- External lawyers support majority view of ISDA’s committee
- Ruling follows transfer of $2.2 billion of bonds to bad bank
Derivatives insuring Novo Banco SA debt won’t pay out after the Bank of Portugal’s imposition of potential losses on bondholders.
A panel of three lawyers unanimously ruled that a governmental intervention credit event hadn’t taken place, supporting the dominant view of an International Swaps & Derivatives Association committee, according to a statement from the trade group late Monday. The question was sent for external review last month after ISDA’s own committee of dealers and money managers failed to reach a ruling.
The decision may erode the appeal of credit-default swaps as it was the first test of 2014 rules designed to boost protection against losses imposed by governments or regulators. The ruling, which affects contracts covering a net $397 million of Novo Banco debt, followed the Bank of Portugal’s decision to transfer about 2 billion euros ($2.2 billion) of senior bonds to a so-called bad bank.
“For the average credit-market investor, the results of credit-event rulings are baffling,” said Jeroen van den Broek, head of developed-markets credit strategy and research at ING Bank NV in Amsterdam. “Continued rulings like this must be a negative for single-name credit-default swaps.”
In January, 11 members of ISDA’s committee voted to say that no credit event had occurred at Novo Banco, one short of the 12 needed for a ruling. The other four members said an event had taken place. The question was only the third to be referred to external panel by ISDA.
“A transfer is not essentially similar to a cancellation, conversion or exchange,” the lawyers wrote in the statement. “We have therefore concluded that the ‘No’ position is the better answer.”
The Bank of Portugal announced the transfer of the five Novo Banco bonds on the evening of Dec. 29, two days before the introduction of tighter European rules governing state aid to banks. Prime Minister Antonio Costa subsequently told parliament that he was “apprehensive about the systemic effects” resulting from the central bank’s move.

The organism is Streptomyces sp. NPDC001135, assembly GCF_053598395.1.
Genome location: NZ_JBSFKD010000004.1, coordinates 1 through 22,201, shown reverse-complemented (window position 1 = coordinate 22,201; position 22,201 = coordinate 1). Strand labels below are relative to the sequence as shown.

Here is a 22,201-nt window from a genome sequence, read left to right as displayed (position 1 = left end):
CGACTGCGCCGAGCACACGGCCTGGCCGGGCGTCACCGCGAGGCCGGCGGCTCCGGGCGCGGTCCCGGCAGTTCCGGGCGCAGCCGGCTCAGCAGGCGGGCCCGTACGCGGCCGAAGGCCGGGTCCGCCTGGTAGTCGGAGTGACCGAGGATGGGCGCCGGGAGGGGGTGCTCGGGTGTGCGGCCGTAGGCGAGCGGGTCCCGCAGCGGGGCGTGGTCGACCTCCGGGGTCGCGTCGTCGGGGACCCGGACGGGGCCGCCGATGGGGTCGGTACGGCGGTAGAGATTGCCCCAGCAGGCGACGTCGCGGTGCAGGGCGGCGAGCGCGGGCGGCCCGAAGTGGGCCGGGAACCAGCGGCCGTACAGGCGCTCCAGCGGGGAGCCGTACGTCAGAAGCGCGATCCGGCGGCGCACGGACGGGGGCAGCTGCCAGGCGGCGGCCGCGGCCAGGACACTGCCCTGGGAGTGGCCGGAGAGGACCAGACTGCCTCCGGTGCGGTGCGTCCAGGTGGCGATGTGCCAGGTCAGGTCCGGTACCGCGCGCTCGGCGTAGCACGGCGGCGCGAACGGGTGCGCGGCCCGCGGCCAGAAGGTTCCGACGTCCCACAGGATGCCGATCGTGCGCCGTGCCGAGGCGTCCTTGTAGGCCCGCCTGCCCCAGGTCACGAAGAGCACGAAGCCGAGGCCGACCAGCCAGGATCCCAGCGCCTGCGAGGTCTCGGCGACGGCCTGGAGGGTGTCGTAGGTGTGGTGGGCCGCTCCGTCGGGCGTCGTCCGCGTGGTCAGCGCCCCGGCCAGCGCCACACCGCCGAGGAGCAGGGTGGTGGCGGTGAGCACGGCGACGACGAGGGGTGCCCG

Bondholders, including Pacific Investment Management Co. and BlackRock Inc., have hired lawyers to challenge the debt transfer, according to people familiar with the matter. There are 2,678 outstanding contracts on Novo Banco debt, as of Feb. 5, based on Depository Trust & Clearing Corp. data.
ISDA’s committee is still to rule on a separate question about whether there is a successor to Novo Banco. In successor events, which don’t trigger swaps, contracts are amended so that the insurance is tied to a different entity.
The central bank’s decision caused the five bonds to slump to around 10 cents on the euro from more than 90 cents, as the bad bank is unlikely to repay the debt. The notes have subsequently risen to about 25 cents, aided by a Jornal de Negocios report that said investors may get some compensation.
The Bank of Portugal ordered the bond transfer after European Central Bank stress tests showed a 1.4 billion-euro capital shortfall at Novo Banco under an adverse scenario. The lender emerged from the 2014 breakup of Banco Espirito Santo SA, once Portugal’s largest bank by market value.